Utility of GATA3 immunohistochemistry in differentiating urothelial carcinoma from prostate adenocarcinoma and squamous cell carcinomas of the uterine cervix, anus, and lung

Alex Chang, Ali Amin, Edward Gabrielson, Peter Illei, Richard B. Roden, Rajni Sharma, Jonathan I. Epstein

Research output: Contribution to journalArticlepeer-review

100 Scopus citations


Distinguishing invasive high-grade urothelial carcinoma (UC) from other carcinomas occurring in the genitourinary tract may be difficult. The differential diagnosis includes high-grade prostatic adenocarcinoma, spread from an anal squamous cell carcinoma (SCC), or spread from a uterine cervical SCC. In terms of metastatic UC, the most common problem is differentiating spread of UC to the lung from a primary pulmonary SCC. Immunohistochemical analysis (IHC) for GATA binding protein 3 (GATA3), thrombomodulin (THROMBO), and uroplakin III was performed on a tissue microarray (TMA) containing 35 cases of invasive high-grade UC. GATA3 IHC was also performed on TMAs containing 38 high-grade (Gleason score ≥8) prostatic adenocarcinomas, representative tissue sections from 15 invasive anal SCCs, representative tissue sections from 19 invasive cervical SCCs, and TMAs with 12 invasive cervical carcinomas of the cervix [SCC (n=10), SCC with neuroendocrine features (n=1), and adenosquamous carcinoma (n=1)]. In addition, GATA3 IHC was performed on representative tissue sections from 15 pulmonary UC metastases and a TMA with 25 SCCs of the lung and 5 pulmonary non-small cell carcinomas with squamous features. GATA3, THROMBO, and uroplakin III were positive in 28 (80%), 22 (63%), and 21 (60%) cases of high-grade UC, respectively. All cases of GATA3-positive staining were nonfocal; 25 (89%) cases demonstrated moderate to strong staining, and 3 (11%) demonstrated weak staining. Of the 7 cases that failed to express GATA3, 5 were positive for THROMBO and/or uroplakin III, whereas 2 were negative for all 3 markers. None of the 38 high-grade prostatic adenocarcinomas was positive for GATA3. Weak GATA3 staining was present in occasional basal cells of benign prostate glands, in a few benign atrophic glands, and in urothelial metaplasia. Of the 15 cases of anal SCCs, 2 (7%) cases showed focal weak staining, and 1 (3%) showed focal moderate staining. Weak staining was also rarely observed in the benign anal squamous epithelium. Of the 31 uterine cervical carcinomas, 6 (19%) showed weak GATA3 staining (3 nonfocal and 3 focal), and 2 (6%) demonstrated focal moderate staining. Twelve (80%) of the metastatic UCs to the lung were positive for GATA3, with 11 cases showing diffuse moderate or strong staining and 1 case showing focal moderate staining. None of the pulmonary SCCs or non-small cell carcinomas with squamous features was GATA3 positive. GATA3 IHC is a sensitive marker for UC, and positive staining in UC is typically nonfocal and moderate or strong in intensity. GATA3 is also highly specific in excluding high-grade prostate adenocarcinoma. Although some cervical and anal SCCs can be GATA3 positive, unlike in UC, staining is more commonly focal and weak. GATA3 is also a useful maker when diagnosing metastatic UC to the lung.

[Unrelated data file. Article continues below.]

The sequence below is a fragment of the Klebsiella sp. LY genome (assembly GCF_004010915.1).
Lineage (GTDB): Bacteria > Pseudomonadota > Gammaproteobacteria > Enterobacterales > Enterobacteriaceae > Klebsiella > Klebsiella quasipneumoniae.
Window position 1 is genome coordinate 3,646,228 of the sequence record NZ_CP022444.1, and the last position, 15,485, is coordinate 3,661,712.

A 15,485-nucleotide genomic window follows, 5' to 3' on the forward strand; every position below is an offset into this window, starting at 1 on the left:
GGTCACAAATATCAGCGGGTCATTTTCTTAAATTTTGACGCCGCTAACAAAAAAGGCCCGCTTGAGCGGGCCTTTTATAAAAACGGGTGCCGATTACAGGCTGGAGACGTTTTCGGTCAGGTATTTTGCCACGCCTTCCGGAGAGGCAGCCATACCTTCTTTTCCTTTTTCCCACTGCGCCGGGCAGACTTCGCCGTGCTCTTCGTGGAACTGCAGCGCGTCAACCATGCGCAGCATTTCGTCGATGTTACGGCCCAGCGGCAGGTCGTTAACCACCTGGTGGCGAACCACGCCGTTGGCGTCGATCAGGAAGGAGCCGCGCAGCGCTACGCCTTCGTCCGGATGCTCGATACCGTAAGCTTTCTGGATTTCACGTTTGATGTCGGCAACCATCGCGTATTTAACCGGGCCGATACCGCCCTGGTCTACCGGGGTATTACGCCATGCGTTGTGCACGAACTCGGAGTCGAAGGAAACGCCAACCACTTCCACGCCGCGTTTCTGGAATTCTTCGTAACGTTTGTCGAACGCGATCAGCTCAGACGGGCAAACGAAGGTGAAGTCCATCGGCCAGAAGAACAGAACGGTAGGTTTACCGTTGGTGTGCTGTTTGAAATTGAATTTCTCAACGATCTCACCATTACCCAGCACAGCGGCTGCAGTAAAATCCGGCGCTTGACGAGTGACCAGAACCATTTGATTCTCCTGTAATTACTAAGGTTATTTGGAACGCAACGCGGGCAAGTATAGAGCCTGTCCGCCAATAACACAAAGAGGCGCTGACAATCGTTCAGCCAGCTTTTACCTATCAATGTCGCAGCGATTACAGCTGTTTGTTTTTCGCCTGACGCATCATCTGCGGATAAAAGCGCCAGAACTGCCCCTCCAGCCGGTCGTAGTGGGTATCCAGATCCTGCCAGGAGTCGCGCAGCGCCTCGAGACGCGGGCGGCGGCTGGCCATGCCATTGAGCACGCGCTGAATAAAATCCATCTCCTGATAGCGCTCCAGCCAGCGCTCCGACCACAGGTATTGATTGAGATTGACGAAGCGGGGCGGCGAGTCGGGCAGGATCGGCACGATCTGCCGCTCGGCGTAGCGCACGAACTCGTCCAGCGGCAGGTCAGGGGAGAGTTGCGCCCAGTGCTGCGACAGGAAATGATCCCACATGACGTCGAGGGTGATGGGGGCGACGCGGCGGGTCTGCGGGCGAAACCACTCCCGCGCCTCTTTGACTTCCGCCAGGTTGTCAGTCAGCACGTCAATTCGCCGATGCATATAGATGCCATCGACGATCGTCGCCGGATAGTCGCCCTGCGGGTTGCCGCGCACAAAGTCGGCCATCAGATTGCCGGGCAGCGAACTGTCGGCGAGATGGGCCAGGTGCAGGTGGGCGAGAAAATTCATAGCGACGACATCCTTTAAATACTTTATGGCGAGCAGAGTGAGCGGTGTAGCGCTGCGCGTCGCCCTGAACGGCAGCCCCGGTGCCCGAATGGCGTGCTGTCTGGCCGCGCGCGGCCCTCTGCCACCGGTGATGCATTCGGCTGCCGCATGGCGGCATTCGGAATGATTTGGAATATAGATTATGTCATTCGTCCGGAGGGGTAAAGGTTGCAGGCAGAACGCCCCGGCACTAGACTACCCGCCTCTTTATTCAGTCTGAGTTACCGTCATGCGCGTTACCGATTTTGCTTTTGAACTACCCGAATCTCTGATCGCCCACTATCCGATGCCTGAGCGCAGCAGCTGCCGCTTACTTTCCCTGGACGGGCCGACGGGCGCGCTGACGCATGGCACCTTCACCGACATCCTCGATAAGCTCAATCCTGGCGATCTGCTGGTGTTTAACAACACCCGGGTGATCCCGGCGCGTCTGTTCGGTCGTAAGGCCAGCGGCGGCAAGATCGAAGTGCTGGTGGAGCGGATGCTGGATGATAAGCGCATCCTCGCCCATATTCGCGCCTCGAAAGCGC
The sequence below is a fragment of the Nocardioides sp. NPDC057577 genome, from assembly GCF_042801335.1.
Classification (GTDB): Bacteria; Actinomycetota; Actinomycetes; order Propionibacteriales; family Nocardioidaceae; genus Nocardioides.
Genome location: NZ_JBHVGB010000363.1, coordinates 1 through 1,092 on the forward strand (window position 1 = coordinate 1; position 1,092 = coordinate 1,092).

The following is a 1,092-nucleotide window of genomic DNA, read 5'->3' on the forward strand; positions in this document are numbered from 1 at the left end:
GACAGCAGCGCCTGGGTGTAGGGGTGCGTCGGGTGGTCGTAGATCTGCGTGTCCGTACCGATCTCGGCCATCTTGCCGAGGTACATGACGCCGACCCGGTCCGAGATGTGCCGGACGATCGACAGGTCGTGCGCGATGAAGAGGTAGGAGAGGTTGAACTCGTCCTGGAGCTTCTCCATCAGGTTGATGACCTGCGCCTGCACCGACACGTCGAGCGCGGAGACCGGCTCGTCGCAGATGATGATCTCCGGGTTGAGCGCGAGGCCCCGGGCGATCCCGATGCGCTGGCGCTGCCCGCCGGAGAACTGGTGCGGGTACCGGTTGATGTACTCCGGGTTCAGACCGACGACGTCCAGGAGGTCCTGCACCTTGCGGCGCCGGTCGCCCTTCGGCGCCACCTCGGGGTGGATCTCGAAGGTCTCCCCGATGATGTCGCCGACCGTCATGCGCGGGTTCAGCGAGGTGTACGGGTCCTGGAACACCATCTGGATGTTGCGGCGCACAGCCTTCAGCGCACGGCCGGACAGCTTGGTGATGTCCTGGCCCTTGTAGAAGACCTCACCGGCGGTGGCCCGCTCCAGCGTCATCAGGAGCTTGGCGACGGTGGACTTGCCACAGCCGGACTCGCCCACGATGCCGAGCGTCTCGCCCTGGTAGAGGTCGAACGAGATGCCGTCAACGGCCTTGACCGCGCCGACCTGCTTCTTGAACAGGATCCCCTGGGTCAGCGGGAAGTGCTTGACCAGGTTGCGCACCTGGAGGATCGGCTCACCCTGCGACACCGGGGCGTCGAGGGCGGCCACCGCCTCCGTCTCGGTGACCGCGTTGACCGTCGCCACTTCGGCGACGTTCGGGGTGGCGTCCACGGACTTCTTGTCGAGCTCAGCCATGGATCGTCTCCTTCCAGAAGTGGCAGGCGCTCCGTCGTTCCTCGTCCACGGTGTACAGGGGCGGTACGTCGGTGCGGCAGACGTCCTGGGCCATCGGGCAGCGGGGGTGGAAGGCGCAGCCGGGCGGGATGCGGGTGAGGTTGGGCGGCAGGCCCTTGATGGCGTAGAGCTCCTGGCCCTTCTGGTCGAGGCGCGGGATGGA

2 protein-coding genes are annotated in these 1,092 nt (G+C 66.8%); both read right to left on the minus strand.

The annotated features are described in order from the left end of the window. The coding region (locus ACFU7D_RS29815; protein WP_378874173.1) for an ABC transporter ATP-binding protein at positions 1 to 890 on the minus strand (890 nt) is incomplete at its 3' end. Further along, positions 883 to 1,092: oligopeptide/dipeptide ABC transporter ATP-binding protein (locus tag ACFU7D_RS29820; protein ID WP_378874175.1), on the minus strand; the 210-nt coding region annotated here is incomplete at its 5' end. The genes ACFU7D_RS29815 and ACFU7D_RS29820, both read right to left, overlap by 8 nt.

Original languageEnglish (US)
Pages (from-to)1472-1476
Number of pages5
JournalAmerican Journal of Surgical Pathology
Issue number10
StatePublished - Oct 2012


  • GATA3
  • cervical carcinoma
  • prostate adenocarcinoma
  • squamous cell carcinoma
  • urothelial carcinoma

ASJC Scopus subject areas

  • Anatomy
  • Surgery
  • Pathology and Forensic Medicine


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